Travel agents may charge a flat $35 fee to purchase an airline ticket or a $250 "plan to go" fee to organize a more complex travel package. (Some fees may apply to the cost of a trip.) Expert agents can charge an hourly rate for specialized services, and some even charge an annual retainer for customers who want an agent at their disposal.
"Other people will spend $35 and consider it a bargain to not only get the best price but to have someone there to help me when something happens," says Matthew Upchurch, chief executive officer of Virtuoso, a luxury network of affiliated travel agencies.
It's a relationship
Modern travel advisers want you to think of them like a financial adviser or lawyer, with whom you have a long-term relationship, says Upchurch. That person understands what you like from what you say about your preferences, from what you say you liked on previous trips and from the questions they ask that you might not have thought of.
"One of the biggest values of a good travel adviser is understanding what's important to you and being able to provide options you hadn't thought of," Upchurch said.
For many agents, specialization is the name of the game. Travel agencies (not including Expedia, Priceline and other online travel agencies) make up one-third of the U.S. travel market but grab a larger share of cruise and tour operator packages (about two-thirds) and corporate travel (more than three-quarters), says PhoCusWright's Quinby.
They may specialize in cruises, African safaris, Japanese trips, adventure travel or corporate travel.
"It's not just that a travel agent is a cruise specialist," Quinby said. "They're going to be a certified Alaska cruise specialist or a specialist for the Princess Cruise line. They take tons of destination and product training."
The average traveler is spending hours online booking their travel, perhaps time worth more than the dollars saved by not using an agent.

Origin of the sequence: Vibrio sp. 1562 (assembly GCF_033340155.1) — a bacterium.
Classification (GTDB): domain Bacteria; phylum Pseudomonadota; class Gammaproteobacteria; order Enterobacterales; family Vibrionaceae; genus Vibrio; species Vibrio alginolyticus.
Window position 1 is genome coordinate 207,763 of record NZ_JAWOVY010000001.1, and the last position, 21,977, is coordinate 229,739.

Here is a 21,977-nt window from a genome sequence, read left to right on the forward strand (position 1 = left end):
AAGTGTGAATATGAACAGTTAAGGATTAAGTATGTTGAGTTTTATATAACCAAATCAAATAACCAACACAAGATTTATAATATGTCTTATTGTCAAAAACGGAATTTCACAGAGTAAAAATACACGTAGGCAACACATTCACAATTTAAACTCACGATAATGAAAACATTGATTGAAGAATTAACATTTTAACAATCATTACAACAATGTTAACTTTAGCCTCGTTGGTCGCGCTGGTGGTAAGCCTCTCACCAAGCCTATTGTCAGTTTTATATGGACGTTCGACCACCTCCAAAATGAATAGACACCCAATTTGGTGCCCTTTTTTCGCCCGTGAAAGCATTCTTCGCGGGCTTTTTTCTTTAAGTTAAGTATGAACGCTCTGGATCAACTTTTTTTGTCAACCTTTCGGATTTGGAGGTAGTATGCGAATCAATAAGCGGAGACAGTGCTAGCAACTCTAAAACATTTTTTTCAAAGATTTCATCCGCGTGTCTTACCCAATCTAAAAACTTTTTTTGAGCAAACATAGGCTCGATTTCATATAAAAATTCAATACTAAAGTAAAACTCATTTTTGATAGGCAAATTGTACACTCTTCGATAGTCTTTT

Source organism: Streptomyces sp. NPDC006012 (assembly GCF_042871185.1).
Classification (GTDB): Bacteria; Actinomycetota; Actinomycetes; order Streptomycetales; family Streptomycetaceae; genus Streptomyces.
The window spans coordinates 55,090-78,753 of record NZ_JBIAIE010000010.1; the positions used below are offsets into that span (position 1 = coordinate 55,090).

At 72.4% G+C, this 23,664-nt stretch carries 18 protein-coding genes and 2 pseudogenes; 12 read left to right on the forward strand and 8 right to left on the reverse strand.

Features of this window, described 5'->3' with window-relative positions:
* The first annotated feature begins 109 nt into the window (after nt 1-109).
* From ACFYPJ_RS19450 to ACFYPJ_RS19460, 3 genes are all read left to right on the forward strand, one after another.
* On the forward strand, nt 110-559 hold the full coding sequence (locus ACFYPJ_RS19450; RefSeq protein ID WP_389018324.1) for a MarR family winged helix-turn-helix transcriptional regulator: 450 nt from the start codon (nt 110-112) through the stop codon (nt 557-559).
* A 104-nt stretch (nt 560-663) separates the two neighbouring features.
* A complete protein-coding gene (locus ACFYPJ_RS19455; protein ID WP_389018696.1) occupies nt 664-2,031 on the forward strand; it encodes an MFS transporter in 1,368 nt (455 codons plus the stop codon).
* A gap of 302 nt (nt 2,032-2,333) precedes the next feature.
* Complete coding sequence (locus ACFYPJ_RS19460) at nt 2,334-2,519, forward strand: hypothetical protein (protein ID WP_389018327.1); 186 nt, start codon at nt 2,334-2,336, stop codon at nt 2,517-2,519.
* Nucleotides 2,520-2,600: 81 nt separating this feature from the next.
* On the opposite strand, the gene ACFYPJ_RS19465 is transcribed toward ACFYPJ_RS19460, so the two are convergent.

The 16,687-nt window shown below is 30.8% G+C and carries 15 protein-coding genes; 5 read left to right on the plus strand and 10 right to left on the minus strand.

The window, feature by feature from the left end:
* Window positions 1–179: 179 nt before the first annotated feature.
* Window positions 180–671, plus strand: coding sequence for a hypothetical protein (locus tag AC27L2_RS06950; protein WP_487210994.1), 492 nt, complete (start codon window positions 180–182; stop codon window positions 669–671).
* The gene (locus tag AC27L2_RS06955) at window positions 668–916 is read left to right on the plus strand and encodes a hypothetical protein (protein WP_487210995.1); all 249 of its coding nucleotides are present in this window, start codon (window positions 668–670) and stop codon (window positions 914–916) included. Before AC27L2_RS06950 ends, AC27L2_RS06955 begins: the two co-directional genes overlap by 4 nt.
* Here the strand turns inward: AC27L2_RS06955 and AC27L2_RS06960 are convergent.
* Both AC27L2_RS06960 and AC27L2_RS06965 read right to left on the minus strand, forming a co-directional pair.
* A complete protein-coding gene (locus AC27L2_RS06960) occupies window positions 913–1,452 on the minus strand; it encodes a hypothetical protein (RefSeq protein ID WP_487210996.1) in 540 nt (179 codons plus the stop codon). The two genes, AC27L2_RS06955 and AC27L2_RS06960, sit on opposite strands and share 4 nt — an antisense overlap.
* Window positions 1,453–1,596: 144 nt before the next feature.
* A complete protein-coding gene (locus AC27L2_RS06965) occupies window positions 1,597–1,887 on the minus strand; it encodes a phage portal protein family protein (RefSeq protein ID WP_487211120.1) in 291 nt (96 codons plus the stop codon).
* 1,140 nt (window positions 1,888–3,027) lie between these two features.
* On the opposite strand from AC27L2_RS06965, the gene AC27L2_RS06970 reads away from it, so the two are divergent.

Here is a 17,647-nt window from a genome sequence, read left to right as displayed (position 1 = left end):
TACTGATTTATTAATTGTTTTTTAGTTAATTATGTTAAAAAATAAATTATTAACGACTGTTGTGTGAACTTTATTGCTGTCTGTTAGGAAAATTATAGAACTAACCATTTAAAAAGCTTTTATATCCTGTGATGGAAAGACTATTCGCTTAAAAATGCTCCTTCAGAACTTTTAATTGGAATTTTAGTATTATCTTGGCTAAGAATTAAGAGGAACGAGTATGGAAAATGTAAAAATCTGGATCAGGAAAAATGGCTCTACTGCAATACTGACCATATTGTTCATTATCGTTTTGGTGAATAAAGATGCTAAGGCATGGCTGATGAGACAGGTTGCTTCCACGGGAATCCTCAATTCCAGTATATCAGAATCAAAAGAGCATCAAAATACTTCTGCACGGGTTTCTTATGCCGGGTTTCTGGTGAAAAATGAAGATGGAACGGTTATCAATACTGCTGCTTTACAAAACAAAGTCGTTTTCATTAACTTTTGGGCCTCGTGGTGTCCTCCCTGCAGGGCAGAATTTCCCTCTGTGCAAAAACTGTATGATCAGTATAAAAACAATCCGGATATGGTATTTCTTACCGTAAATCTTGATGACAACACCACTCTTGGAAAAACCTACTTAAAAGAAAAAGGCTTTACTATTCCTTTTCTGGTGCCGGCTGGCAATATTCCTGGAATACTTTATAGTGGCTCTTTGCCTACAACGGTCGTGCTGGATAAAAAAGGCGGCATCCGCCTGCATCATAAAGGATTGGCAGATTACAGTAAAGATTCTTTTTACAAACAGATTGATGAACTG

"The average traveler is spending something like ... nine web sessions and visiting 21 websites in order to book their travel," said Mark Orwoll, an editor of Travel + Leisure magazine. "Travelers are really looking for some advice, somebody who can answer questions for them, somebody who has experience in traveling, and they can't always get that online."
Travelers spending a lot of money on a complicated trip want to get it right, says Tony Gonchar, chief executive officer of the American Society of Travel Agents. "If I recommend Jordan, I've known your experience historically and talked post-trip about how you enjoyed your visit. I've assessed your risk tolerance."
While travel agents get a lot of buzz when they remove travelers from the mess of a cruise ship disaster or from the path of an erupting Icelandic volcano, they also can address the more ordinary disruptions of missed flights and lost luggage.
Before you go
Before you book, Gonchar recommends choosing an agent from ASTA membership at If your agent is an ASTA member, he promises his association's code of ethics can be enforced up to and including expulsion.
"You have recourse if you do not have the ability to resolve your issue with a travel agent," he said. "It's like a Good Housekeeping seal of approval."